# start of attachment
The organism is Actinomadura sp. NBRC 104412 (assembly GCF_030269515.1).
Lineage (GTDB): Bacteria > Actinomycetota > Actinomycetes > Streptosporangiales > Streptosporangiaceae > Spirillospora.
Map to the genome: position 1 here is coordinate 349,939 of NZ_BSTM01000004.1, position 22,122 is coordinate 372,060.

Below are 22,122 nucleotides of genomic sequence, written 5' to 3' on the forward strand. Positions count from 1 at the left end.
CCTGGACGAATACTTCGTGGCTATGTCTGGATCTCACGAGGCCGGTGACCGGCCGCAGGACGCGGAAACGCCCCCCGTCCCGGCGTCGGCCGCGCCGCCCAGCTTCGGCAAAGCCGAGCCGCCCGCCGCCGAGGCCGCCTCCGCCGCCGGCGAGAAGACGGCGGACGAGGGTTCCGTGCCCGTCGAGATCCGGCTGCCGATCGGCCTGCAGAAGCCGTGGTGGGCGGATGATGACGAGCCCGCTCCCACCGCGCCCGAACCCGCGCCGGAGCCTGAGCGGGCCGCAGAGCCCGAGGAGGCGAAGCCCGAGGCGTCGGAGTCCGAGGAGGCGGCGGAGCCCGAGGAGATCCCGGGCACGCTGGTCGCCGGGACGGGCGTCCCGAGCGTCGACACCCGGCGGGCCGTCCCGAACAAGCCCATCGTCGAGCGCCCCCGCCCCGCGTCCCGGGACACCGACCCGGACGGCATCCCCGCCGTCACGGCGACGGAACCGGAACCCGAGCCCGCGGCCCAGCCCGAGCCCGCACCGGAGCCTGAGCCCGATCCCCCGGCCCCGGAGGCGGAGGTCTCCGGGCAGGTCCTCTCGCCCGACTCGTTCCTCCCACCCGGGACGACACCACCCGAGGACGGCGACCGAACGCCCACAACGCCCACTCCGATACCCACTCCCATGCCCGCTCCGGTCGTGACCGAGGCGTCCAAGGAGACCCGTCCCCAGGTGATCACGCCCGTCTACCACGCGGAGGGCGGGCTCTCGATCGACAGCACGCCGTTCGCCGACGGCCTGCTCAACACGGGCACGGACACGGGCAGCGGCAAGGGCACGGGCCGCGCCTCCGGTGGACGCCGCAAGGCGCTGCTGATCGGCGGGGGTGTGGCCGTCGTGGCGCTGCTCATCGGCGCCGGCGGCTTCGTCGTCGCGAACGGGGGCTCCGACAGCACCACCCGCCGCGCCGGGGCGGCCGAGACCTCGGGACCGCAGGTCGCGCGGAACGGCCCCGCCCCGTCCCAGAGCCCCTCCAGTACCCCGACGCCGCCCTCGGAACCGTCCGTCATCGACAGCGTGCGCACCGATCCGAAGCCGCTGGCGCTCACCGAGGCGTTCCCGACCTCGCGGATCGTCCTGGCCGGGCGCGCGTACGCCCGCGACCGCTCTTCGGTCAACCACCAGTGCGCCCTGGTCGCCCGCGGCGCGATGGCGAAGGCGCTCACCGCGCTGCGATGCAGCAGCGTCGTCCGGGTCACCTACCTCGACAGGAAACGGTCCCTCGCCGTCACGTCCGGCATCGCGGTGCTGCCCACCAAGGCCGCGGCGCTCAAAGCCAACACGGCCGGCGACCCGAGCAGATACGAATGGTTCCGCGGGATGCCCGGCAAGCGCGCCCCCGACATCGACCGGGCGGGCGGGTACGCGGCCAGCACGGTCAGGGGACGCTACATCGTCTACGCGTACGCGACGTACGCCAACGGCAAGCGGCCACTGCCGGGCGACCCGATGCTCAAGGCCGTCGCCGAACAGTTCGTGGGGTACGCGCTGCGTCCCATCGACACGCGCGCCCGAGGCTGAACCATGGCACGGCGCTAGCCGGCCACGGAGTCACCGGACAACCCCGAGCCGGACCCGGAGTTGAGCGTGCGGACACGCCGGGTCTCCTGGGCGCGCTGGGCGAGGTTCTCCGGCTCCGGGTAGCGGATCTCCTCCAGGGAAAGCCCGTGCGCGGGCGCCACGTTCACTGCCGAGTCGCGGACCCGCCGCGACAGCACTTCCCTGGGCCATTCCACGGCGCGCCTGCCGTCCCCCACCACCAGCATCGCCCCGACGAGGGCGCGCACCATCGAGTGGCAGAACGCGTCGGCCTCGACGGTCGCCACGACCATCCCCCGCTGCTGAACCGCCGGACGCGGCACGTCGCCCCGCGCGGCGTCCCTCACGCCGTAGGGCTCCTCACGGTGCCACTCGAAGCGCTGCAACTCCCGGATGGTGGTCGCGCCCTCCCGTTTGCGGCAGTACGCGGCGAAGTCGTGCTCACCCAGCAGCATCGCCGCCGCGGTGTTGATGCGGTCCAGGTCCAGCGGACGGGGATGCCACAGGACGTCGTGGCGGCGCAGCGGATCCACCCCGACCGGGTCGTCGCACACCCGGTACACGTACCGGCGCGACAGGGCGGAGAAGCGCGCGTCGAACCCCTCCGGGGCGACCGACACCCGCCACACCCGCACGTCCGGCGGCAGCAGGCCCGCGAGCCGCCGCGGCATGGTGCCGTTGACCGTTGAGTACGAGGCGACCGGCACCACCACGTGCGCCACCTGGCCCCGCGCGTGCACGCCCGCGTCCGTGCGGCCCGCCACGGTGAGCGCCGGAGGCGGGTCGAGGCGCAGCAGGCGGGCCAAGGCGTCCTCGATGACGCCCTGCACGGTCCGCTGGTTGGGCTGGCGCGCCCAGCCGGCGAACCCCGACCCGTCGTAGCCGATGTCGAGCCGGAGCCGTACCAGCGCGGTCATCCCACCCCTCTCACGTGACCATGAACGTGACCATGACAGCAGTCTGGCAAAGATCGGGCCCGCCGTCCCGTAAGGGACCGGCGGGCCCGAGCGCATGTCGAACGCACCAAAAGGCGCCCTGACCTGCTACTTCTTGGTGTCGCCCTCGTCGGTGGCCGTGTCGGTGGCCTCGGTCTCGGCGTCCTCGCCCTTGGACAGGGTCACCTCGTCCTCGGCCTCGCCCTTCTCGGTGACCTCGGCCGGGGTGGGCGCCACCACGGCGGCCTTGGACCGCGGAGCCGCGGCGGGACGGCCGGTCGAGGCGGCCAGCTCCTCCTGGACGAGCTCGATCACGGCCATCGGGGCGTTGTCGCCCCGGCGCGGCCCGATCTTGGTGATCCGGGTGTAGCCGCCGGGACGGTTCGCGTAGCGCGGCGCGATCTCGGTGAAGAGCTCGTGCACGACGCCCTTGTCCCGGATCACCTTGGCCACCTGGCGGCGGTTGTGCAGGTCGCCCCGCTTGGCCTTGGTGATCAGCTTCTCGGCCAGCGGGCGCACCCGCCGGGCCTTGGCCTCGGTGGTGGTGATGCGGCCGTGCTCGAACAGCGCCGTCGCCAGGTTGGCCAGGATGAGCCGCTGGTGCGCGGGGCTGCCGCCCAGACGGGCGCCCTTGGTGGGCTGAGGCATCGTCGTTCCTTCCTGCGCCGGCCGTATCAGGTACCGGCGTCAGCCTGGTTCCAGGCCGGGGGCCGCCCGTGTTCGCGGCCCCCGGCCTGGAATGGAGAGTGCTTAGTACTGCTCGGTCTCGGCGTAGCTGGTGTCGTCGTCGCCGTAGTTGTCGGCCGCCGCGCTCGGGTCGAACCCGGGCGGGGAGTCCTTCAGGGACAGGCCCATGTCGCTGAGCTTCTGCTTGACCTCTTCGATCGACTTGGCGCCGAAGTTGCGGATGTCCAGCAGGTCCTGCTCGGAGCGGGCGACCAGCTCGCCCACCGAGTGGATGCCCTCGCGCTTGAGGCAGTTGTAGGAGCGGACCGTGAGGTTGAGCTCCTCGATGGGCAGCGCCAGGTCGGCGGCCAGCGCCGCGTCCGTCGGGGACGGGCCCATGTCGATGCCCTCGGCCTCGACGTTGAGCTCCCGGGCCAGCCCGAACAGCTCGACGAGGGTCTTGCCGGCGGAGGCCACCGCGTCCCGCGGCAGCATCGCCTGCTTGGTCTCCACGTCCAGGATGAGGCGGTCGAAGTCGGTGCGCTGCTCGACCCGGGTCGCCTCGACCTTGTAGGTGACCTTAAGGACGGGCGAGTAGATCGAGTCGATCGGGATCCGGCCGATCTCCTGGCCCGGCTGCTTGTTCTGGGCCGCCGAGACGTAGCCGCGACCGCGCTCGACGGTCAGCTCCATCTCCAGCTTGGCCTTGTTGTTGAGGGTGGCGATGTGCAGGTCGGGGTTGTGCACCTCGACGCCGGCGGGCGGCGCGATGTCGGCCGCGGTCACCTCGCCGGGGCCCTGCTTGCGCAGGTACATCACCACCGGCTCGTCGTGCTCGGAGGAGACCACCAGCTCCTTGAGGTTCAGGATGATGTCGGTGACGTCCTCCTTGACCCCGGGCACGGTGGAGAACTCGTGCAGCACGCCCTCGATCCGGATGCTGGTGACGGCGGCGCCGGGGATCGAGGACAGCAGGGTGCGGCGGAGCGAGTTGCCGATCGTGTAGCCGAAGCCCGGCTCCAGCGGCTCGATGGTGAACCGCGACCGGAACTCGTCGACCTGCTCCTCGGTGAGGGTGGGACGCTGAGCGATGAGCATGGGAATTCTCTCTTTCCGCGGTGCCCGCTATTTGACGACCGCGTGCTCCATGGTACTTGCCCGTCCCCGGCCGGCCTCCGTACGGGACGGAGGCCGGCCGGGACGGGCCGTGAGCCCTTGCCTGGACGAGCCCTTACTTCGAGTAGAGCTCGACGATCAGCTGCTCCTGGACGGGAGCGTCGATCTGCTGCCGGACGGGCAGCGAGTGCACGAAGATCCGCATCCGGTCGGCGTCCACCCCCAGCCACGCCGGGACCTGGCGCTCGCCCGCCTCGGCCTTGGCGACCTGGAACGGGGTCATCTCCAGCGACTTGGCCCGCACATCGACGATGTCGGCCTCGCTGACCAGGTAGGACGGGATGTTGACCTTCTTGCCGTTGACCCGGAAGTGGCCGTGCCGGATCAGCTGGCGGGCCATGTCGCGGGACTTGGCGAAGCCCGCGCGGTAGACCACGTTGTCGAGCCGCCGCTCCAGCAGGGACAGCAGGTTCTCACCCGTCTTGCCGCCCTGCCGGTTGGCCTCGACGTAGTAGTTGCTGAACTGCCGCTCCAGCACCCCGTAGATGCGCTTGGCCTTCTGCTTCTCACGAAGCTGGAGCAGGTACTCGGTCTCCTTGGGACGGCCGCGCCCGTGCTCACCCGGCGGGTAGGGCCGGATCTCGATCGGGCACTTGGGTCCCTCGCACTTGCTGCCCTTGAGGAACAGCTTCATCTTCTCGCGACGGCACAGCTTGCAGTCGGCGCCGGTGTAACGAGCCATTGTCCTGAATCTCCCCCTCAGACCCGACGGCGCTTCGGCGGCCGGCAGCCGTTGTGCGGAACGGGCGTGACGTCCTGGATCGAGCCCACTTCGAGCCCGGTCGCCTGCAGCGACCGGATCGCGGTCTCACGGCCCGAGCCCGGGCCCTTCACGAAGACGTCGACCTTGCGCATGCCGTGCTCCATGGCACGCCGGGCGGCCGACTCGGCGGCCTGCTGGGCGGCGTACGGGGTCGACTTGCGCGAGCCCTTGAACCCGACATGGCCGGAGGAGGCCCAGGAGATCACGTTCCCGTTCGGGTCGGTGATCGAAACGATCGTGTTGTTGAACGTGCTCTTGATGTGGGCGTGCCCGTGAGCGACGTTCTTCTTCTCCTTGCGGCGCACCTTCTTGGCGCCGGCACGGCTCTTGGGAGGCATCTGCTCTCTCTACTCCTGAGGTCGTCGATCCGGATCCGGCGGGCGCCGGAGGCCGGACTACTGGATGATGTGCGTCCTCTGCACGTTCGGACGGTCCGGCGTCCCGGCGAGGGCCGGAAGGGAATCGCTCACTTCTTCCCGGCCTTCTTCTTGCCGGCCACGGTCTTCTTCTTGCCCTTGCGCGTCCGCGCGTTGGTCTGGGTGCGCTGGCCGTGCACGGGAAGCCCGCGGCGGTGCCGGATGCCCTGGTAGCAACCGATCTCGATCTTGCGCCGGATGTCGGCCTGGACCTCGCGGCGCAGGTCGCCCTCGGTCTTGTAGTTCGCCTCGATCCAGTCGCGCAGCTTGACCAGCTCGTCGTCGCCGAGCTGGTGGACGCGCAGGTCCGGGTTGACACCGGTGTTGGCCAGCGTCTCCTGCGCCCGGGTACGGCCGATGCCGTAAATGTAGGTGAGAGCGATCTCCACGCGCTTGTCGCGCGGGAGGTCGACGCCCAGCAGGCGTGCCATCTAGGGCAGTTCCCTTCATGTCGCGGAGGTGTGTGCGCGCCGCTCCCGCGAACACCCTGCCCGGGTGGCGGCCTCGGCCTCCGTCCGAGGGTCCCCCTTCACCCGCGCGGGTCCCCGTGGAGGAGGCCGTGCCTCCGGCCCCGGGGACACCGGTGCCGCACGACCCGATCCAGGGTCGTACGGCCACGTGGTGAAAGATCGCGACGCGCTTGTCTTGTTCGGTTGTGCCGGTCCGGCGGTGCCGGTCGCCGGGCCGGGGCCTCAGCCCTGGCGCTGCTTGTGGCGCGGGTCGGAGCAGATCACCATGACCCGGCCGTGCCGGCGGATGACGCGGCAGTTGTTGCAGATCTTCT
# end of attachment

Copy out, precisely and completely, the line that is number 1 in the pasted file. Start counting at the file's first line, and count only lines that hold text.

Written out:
The organism is Actinomadura sp. NBRC 104412 (assembly GCF_030269515.1).